U.S. Federal Issues

FDA Authority Over Tobacco


Overview of FDA Authority Over Tobacco

In a historic victory of America's children and health, on June 22, 2009, President Obama signed the Family Smoking Prevention and Tobacco Control Act (Tobacco Control Act) giving the U.S. Food and Drug Administration authority to regulate the manufacturing, marketing and sale of tobacco products.  Because of this law, the most deadly products sold in America are now regulated to protect public health.


Key Provisions

Key Provisions of the Tobacco Control Act:


Extending FDA Authority to All Tobacco Products

In addition to giving FDA immediate authority to regulate cigarettes and smokeless tobacco, the Tobacco Control Act also gave FDA authority to issue a rule “deeming” other tobacco products subject to FDA regulation.   In May, 2016 FDA issued a final “deeming rule” extending its authority to other tobacco products, including electronic cigarettes, cigars and hookah.  The final rule established a minimum sale age of 18 for those products, with required age verification in face-to-face transactions, required registration and ingredient reporting to provide FDA with information necessary to develop science-based regulations, subjected products already on the market and new products to agency review, provided for premarket review of reduced risk claims for the deemed products, restricted vending machine sales, banned free samples and required health warnings on the deemed products.  The “deeming rule” is a critical first step toward a comprehensive regulatory structure for cigars, e-cigarettes and other tobacco products. 


FDA’s Unfinished Tobacco Business

In several significant ways, FDA has not exercised the full scope of its authority to regulate tobacco products.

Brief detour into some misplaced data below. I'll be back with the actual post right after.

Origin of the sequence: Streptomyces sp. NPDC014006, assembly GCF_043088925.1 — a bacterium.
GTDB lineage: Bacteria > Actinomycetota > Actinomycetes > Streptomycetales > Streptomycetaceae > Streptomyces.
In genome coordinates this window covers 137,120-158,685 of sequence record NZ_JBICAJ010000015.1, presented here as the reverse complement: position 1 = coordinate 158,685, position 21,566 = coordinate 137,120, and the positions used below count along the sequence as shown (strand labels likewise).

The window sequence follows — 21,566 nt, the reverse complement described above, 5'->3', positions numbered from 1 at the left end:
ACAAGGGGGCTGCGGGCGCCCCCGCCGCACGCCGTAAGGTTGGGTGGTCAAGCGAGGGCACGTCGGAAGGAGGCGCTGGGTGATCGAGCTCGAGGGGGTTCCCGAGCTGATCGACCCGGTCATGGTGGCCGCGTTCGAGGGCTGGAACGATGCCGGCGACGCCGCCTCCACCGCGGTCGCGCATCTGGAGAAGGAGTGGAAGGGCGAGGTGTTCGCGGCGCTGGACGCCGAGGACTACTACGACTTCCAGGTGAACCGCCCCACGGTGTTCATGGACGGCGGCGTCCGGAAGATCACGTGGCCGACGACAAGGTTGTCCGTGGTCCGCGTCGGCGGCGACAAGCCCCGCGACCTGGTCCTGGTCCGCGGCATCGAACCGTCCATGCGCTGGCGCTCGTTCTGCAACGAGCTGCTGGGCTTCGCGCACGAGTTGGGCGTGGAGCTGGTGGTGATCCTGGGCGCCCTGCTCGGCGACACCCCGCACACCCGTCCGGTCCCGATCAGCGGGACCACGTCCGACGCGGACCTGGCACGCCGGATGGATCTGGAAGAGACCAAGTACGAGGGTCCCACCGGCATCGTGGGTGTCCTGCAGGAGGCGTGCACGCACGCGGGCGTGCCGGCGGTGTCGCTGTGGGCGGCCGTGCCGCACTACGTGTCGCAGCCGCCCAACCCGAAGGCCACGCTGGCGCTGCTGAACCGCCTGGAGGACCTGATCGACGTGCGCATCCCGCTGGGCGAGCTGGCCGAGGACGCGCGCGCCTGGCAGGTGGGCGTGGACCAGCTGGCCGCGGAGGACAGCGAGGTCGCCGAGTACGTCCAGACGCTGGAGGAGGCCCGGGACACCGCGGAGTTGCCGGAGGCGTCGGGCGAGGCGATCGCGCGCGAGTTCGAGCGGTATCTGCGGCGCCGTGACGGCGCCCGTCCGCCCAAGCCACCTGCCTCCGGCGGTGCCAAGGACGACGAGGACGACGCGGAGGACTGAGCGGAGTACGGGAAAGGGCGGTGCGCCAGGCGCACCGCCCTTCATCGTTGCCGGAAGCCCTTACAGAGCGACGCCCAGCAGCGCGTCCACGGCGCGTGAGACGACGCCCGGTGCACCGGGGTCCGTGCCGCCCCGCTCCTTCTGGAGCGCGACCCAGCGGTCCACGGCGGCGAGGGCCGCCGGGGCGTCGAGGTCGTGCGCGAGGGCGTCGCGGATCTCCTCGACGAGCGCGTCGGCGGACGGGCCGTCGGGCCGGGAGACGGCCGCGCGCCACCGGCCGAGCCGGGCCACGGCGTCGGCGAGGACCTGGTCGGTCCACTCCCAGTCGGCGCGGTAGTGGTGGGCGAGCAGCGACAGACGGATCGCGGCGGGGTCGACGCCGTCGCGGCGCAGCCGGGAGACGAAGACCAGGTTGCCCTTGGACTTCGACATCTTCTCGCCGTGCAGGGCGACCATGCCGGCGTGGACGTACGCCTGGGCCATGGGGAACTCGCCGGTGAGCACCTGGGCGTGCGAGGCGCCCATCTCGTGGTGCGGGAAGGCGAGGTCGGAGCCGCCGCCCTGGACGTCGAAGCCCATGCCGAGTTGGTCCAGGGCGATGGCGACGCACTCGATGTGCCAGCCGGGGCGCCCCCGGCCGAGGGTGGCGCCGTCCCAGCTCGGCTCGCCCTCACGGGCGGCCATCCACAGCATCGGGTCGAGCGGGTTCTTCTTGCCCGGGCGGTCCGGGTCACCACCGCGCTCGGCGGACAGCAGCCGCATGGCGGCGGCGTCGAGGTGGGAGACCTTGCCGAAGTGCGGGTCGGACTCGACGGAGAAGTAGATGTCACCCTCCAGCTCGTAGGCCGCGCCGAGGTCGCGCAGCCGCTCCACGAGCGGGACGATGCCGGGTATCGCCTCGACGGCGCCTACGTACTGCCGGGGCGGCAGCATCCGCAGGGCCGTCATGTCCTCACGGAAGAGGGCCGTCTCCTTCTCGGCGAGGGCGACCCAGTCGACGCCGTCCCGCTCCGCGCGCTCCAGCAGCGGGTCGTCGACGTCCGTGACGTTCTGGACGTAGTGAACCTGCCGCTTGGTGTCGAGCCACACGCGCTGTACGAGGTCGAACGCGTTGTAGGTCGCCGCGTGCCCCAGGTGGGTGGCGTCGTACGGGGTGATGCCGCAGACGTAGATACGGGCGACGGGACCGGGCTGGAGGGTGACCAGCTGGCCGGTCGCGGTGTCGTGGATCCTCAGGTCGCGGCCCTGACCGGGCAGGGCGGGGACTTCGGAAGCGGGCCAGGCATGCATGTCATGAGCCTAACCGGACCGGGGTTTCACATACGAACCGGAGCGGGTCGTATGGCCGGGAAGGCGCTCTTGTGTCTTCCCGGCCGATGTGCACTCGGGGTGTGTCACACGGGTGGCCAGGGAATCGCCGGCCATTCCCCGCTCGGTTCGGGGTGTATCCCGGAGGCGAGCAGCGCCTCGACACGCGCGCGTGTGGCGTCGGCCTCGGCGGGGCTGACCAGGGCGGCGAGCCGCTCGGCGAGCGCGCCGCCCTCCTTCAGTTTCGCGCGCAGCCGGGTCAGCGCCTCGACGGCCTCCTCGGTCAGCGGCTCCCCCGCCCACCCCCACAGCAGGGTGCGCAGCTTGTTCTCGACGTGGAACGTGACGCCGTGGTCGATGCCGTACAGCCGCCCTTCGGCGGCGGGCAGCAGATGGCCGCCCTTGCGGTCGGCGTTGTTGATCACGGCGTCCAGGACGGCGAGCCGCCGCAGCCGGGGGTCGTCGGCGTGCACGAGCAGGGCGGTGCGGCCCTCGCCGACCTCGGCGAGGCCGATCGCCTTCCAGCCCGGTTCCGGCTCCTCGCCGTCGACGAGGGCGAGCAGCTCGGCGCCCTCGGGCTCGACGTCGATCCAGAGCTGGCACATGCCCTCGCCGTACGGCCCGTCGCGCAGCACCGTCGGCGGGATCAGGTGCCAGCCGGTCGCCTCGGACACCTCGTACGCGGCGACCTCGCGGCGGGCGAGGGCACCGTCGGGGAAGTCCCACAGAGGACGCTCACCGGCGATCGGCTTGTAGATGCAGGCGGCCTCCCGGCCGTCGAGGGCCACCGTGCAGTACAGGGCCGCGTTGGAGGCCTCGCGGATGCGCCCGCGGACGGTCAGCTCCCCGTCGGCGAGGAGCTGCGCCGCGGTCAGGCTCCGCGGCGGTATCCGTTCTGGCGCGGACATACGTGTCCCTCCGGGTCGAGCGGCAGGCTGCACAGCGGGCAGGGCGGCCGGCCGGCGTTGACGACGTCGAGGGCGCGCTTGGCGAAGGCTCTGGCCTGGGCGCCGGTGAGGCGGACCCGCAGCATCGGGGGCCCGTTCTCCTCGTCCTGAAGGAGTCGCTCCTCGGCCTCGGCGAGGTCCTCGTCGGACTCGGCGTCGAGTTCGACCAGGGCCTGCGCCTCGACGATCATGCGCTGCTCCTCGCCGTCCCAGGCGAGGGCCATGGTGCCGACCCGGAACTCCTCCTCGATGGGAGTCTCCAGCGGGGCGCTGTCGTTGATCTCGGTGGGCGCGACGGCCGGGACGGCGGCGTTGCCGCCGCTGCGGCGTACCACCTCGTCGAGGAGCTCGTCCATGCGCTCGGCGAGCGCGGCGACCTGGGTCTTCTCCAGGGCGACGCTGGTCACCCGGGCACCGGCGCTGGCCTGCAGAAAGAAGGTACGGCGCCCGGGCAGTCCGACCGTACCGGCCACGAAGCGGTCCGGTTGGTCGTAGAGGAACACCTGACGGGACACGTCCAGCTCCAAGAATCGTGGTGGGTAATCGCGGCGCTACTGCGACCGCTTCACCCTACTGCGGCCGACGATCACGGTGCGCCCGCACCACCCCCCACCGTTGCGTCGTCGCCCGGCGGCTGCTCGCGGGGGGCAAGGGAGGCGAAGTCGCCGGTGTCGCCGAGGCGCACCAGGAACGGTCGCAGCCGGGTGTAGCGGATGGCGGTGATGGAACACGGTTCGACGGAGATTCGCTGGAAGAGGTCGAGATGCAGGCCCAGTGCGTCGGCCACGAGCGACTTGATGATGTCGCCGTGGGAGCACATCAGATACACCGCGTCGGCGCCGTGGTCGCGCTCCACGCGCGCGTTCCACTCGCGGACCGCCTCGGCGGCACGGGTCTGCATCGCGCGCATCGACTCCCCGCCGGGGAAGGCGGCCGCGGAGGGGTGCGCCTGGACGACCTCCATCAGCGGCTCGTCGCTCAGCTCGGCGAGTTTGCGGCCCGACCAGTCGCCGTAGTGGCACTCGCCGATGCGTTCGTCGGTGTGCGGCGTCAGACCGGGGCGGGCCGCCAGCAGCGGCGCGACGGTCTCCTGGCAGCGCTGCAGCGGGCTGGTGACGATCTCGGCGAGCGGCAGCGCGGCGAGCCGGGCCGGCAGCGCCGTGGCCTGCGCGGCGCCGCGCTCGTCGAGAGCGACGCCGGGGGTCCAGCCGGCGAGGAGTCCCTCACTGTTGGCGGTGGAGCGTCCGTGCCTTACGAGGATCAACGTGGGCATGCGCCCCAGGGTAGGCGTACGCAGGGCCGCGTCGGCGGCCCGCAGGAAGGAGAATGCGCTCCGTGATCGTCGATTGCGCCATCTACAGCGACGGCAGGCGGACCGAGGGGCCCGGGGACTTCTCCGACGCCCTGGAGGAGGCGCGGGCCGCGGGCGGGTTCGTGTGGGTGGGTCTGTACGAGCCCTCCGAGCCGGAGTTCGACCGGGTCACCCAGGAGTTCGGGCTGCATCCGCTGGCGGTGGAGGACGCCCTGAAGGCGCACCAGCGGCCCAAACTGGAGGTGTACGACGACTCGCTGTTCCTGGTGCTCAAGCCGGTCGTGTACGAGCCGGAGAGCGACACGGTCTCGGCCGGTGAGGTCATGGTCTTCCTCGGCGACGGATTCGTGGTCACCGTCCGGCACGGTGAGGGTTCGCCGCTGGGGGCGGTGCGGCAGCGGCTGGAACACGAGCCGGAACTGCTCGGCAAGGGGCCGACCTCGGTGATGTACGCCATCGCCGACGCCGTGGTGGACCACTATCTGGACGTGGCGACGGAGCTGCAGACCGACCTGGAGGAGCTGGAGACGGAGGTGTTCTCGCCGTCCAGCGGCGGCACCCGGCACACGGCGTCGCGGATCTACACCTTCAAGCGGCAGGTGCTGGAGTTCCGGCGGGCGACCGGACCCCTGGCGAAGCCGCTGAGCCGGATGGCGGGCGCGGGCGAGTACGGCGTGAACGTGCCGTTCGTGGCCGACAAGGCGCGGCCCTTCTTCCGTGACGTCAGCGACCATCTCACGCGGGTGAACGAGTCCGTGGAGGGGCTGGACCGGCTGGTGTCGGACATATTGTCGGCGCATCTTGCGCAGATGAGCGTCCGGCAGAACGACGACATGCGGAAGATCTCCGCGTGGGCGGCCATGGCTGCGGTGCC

FDA Should Issue a New Set of Graphic Health Warnings for Cigarettes

The Tobacco Control Act required FDA to issue a regulation mandating large, graphic health warnings for cigarettes.

In June 2011, FDA unveiled nine final graphic warnings, which the law specified must be placed on all cigarette packs and ads in the United States starting in September 2012.  However, the cigarette companies successfully challenged the specific proposed warnings as a violation of the companies’ First Amendment rights.  Following the August 2012 decision of a federal appeals court in the District of Columbia striking down the specific proposed warnings, FDA said it would develop new proposed graphic warnings that would survive constitutional challenge.  Years later, FDA still has not issued a new set of graphic health warnings, even though research shows them to be far more effective than text warnings alone.

FDA Should Require Tobacco Products to be Less Lethal, Addictive and Appealing, Including Prohibiting Flavorings in Tobacco Products

FDA should use its power to order companies to reduce or eliminate harmful ingredients and additives, including prohibiting kid-friendly flavorings in cigars, electronic cigarettes and other nicotine vapor products.  The agency should prohibit menthol in cigarettes and other tobacco products because it masks the harshness of smoke, making it easier for young people to begin smoking.

FDA Should Protect Against New Tobacco Products that Are More Hazardous, Addictive and Appealing

Given the tobacco industry’s long history of introducing products that are more toxic, addictive and appealing, FDA must rigorously review new tobacco products to ensure compliance with the public health standard, including e-cigarette products already on the market when the deeming rule was issued.

FDA Should Apply All Current Cigarette Marketing Provisions to Electronic Cigarettes and Cigars

Although FDA has applied some of the current cigarette marketing restrictions on sellers of cigars and e-cigarettes, it needs to apply them all, including requiring effective age verification for internet sales, restricting vending machine sales and prohibiting self-service displays.